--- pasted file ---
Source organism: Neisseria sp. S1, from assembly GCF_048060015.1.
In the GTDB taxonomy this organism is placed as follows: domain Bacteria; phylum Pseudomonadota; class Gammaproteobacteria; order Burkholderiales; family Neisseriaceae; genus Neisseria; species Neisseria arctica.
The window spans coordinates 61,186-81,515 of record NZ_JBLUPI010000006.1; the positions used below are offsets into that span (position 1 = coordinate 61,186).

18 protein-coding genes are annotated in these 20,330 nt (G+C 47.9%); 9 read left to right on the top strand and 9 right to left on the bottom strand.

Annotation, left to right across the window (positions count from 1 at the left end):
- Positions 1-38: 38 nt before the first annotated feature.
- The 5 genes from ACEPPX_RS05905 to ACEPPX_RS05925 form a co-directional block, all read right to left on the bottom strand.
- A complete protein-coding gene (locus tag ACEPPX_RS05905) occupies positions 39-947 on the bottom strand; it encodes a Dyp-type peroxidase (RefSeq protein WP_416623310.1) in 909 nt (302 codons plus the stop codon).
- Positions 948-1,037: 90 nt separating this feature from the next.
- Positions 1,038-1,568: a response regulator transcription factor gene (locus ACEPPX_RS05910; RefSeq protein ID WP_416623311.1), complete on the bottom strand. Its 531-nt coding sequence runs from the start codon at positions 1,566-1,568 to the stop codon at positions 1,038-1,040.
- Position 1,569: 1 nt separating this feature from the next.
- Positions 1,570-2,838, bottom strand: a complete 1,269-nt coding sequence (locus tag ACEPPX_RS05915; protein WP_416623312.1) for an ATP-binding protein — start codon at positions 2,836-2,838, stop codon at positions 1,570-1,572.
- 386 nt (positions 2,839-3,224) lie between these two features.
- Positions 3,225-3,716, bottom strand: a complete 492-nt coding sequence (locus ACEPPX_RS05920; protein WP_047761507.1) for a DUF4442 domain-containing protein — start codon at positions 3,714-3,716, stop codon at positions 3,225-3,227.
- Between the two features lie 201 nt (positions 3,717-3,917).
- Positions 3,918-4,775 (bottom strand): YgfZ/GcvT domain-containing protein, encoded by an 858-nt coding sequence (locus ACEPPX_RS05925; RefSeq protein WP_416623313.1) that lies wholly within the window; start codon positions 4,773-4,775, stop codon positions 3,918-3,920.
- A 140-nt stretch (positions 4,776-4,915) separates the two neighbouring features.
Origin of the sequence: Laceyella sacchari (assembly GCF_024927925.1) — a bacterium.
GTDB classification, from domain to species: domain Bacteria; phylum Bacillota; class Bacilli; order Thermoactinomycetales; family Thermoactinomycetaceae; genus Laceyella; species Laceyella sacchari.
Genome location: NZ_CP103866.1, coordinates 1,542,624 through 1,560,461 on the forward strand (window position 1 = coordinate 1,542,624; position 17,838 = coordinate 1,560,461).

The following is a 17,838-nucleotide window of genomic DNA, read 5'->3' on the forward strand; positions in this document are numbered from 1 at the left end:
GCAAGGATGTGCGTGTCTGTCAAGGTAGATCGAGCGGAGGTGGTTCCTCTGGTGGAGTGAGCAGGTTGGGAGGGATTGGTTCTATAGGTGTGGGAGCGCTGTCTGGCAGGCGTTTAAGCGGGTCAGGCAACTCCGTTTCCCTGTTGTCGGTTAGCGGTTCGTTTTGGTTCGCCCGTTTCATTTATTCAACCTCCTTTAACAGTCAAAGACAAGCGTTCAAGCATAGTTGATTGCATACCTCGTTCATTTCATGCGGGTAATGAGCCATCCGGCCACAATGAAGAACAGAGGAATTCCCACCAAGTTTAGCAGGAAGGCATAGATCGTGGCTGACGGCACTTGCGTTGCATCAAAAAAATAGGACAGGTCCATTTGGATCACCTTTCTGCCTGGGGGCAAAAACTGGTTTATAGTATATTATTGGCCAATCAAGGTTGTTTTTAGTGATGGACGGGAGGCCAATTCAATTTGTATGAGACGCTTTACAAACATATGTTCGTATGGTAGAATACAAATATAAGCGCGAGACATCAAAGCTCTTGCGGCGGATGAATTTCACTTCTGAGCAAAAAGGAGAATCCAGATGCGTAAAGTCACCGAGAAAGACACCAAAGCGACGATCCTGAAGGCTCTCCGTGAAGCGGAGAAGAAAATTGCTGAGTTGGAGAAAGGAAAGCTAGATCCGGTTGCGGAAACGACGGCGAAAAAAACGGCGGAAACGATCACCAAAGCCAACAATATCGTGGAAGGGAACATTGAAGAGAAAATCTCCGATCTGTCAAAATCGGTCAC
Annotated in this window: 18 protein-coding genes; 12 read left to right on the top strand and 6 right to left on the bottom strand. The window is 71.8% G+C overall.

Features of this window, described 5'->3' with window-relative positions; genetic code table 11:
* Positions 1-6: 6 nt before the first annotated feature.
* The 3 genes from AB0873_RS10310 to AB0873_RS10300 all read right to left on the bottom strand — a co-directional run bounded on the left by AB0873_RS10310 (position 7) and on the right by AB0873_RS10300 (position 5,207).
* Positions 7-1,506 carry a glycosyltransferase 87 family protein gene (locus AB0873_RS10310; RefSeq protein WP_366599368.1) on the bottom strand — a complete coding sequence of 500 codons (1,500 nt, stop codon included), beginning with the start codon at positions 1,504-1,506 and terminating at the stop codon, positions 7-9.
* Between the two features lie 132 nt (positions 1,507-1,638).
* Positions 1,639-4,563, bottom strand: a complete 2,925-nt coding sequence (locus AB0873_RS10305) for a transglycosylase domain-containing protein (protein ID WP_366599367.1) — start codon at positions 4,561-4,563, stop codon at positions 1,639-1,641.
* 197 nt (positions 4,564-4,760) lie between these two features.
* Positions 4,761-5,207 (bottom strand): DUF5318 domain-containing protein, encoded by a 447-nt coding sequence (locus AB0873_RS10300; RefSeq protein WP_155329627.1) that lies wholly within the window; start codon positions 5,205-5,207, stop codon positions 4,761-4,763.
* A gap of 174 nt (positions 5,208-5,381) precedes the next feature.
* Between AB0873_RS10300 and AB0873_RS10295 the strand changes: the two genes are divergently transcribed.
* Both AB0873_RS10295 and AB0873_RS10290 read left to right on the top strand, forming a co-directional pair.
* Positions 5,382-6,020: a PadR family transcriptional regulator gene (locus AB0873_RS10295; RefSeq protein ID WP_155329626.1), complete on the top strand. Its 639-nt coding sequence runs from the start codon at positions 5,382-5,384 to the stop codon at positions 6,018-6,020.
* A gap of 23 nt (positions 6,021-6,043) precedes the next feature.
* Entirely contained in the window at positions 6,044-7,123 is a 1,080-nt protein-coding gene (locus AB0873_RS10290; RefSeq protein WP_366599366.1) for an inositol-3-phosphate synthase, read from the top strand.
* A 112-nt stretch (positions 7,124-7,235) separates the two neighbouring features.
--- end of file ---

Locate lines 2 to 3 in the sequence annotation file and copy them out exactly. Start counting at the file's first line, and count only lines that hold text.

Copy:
In the GTDB taxonomy this organism is placed as follows: domain Bacteria; phylum Pseudomonadota; class Gammaproteobacteria; order Burkholderiales; family Neisseriaceae; genus Neisseria; species Neisseria arctica.
The window spans coordinates 61,186-81,515 of record NZ_JBLUPI010000006.1; the positions used below are offsets into that span (position 1 = coordinate 61,186).